Community

Auditor leak has B.C. Liberals bailing

Experimental launch of auditor for local government has turned into a voyage of the damned for minister Coralee Oakes

VICTORIA – March has been a good month for the B.C. NDP, and it’s been a while since I’ve been able to say that.

Opposition critics fired a shot amidships at the B.C. Liberal government when they began questioning the lack of progress by the new Auditor General for Local Government.

This experimental vessel was launched in Premier Christy Clark’s leadership campaign, and two years after it set sail, it is listing, taking on water and in danger of sinking.

The original idea was to expand the B.C. Auditor General’s office so it could check the financial performance of local governments too. Business groups were concerned about municipal taxes going up too quickly, with staff growing even as the province grappled with a hiring freeze.

Mayors and councillors began to talk of mutiny over that plan, protesting that their budgets are already required to balance and are subject to annual audits.

But this will be “performance auditing,” Clark insisted, not just making sure the figures add up. It will determine the public is receiving “value for money” on projects like arenas and services like police, by comparing different communities’ results. A new AGLG office opened in Surrey.

The “value for money” promise is on the rocks. The government appointed a quasi-independent board (hello, BC Ferries and TransLink) that hired chartered accountant Basia Ruta, a veteran of the federal Auditor General office who had also served as chief financial officer at Environment Canada and had done local government audits in private practice.

NDP local government critic Selina Robinson started asking why this office has spent $5.2 million and produced only one audit out of a promised 18. Community Minister Coralee Oakes, a former Quesnel councillor in her first cabinet post, allowed that there had been some rough water but there is smooth sailing ahead.

Then came a big leak, in the form of a “work environment review” of the good ship AGLG that was given to the NDP by a seasick crew member.

It described chaos below decks, with “shifting priorities and unclear direction,” as well as “wasted time and work” and “inefficient use of consultant and staff resources.”

Worse, the review noted a human resources monitor had been stationed at the office for most of January to maintain a “respectful workplace for all employees.”

“A peacekeeper,” as NDP leader John Horgan described the grim scene. “This is like we’re in Cyprus.”

Then it was confirmed that when the AGLG board tried to conduct a performance review, Ruta’s response was to hire a lawyer. Ruta seems to be decisive when protecting her job, if not when hiring, running the office or meeting her own work targets.

Whatever goodwill had been restored with local governments over this experiment is likely gone. Municipal staffers have been dealing with new auditor demands as their councils grind away at their own budgets, and now they see signs that what they have contributed may well have been swept overboard.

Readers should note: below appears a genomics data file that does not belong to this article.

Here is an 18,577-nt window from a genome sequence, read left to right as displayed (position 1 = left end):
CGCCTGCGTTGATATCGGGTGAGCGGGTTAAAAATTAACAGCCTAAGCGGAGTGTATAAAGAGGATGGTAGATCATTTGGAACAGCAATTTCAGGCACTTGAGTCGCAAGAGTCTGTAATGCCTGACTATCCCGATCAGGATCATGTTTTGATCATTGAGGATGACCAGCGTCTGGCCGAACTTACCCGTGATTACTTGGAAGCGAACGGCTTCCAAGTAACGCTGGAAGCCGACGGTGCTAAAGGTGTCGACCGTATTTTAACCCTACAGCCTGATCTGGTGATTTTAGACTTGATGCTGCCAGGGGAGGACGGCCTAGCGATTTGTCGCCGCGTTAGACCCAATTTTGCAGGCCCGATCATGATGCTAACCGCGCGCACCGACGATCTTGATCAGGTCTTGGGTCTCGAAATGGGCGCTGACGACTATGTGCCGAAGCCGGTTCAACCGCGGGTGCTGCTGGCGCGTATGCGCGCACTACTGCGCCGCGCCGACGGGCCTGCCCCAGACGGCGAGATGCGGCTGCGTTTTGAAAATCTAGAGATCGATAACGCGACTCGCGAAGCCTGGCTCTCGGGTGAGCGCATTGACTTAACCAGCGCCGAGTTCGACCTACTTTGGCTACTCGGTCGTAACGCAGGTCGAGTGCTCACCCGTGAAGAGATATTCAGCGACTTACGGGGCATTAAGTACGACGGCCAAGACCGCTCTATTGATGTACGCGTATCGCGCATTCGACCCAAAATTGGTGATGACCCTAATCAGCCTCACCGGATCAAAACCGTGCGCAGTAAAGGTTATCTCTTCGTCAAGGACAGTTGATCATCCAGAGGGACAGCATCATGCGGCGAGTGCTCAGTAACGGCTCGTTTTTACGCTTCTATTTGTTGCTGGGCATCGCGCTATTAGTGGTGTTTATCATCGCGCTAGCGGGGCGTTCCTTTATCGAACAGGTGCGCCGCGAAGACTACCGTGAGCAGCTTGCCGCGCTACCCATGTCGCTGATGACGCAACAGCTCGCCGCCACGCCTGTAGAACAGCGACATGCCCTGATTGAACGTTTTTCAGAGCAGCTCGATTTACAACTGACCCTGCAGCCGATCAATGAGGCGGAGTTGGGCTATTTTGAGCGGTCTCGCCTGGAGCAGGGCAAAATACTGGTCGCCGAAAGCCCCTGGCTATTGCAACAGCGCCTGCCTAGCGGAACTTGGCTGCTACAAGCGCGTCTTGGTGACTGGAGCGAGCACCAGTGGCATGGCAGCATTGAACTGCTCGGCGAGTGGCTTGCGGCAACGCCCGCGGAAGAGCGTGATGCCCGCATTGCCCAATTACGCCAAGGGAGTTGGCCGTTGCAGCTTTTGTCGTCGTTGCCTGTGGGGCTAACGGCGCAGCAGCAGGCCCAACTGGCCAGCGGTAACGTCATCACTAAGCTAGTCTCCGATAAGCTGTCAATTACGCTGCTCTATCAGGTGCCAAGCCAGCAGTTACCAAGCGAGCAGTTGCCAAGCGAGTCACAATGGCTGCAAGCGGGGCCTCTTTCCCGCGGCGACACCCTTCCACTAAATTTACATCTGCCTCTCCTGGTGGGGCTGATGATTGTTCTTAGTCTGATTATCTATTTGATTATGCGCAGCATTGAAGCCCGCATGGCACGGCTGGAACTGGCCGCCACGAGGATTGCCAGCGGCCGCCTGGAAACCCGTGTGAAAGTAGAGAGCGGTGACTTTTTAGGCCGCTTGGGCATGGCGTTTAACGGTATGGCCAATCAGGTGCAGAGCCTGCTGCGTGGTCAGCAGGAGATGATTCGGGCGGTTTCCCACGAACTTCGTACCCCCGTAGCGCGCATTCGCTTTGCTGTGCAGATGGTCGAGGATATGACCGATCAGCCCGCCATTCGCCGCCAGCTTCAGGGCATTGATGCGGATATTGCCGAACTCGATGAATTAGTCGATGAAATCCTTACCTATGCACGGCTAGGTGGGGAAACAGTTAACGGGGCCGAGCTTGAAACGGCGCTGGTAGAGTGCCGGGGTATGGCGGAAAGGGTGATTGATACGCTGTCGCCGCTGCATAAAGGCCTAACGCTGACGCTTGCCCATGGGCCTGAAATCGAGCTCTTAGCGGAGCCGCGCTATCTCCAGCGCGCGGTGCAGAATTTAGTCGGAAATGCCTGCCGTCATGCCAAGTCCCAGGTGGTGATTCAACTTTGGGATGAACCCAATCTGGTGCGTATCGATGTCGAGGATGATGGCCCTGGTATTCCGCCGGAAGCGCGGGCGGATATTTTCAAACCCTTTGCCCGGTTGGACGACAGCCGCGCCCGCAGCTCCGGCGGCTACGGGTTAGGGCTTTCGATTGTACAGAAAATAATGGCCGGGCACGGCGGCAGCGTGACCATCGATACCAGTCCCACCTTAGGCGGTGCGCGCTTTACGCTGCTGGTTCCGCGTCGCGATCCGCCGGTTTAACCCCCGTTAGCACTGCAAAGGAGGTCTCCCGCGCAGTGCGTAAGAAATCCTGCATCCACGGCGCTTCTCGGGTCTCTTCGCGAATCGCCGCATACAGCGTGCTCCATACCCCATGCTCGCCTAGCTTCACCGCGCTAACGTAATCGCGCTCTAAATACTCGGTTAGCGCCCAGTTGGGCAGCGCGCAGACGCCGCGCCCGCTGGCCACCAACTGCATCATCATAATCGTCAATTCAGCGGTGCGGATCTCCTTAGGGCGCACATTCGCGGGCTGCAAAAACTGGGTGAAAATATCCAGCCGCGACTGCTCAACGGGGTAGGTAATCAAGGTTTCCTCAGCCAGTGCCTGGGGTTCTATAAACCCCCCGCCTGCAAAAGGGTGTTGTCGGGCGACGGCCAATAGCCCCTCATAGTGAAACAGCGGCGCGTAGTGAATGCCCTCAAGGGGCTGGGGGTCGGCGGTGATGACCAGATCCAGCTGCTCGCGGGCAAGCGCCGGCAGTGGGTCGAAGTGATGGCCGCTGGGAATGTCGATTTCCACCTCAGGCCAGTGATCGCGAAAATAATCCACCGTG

Oakes remains on deck, eyes fixed on the horizon. An audit of capital procurement in Rossland is finally scheduled to be done by the end of March, she said. Similar reports on Delta and Sechelt are due in April. The latest revision of that schedule is underway, no doubt in another series of long, acrimonious meetings.

Clark addressed the situation in her last question period before the legislature’s spring break this week. She didn’t have a lot to say about the AGLG’s voyage of the damned, mostly familiar rhetoric about “lower taxes, less red tape” and so on.

Tom Fletcher is legislature reporter and columnist for Black Press. Twitter: @tomfletcherbc

 

Just Posted

Australian gold mining giant acquires Red Chris mine

Newcrest now owns 70 per cent of the mine south of Iskut and operatorship

Teen sexually assaulted at Radley Beach

A sexual assault took place at Radley Beach in Burns Lake on… Continue reading

Topley 4-H helps Landon

This year the Topley 4-H Club will be auctioning off a steer… Continue reading

4-H club to raise money for Houston teen

The Houston teen is fighting bone cancer

Repairing airport or losing medevac?

Council to be presented with choices in the coming months

VIDEO: Could we BE any more excited? ‘Friends’ fans go crazy for merch

Movie theatres will show select episodes to mark the NBC series’ 25th anniversary

Bodies of two missing Surrey men found near Ashcroft

Ryan Provencher and Richard Scurr have been missing since July 17

Pregnant teachers fight to change WorkSafeBC compensation rules

Agency does not recognize risk to unborn babies when mother catches illness from work

Five hedgehogs quickly adopted after being left at BC SPCA

Lucky new owners picked up their pets from Maple Ridge branch on Aug. 20

B.C. cricket players get interrupted by racist remark

Community has had protocols in place for years to respond to prejudice

Groovy B.C. wedding a throwback to Woodstock ‘69

Couple hosts themed wedding 50 years after legendary festival

Nearly 50% of Canadians experience ‘post-vacation blues’: poll

48 per cent of travellers are already stressed about ‘normal life’ while still on their trip

More women may need breast cancer gene test, U.S. guidelines say

Recommendations aimed at women who’ve been treated for BRCA-related cancers and are now cancer-free

Most Read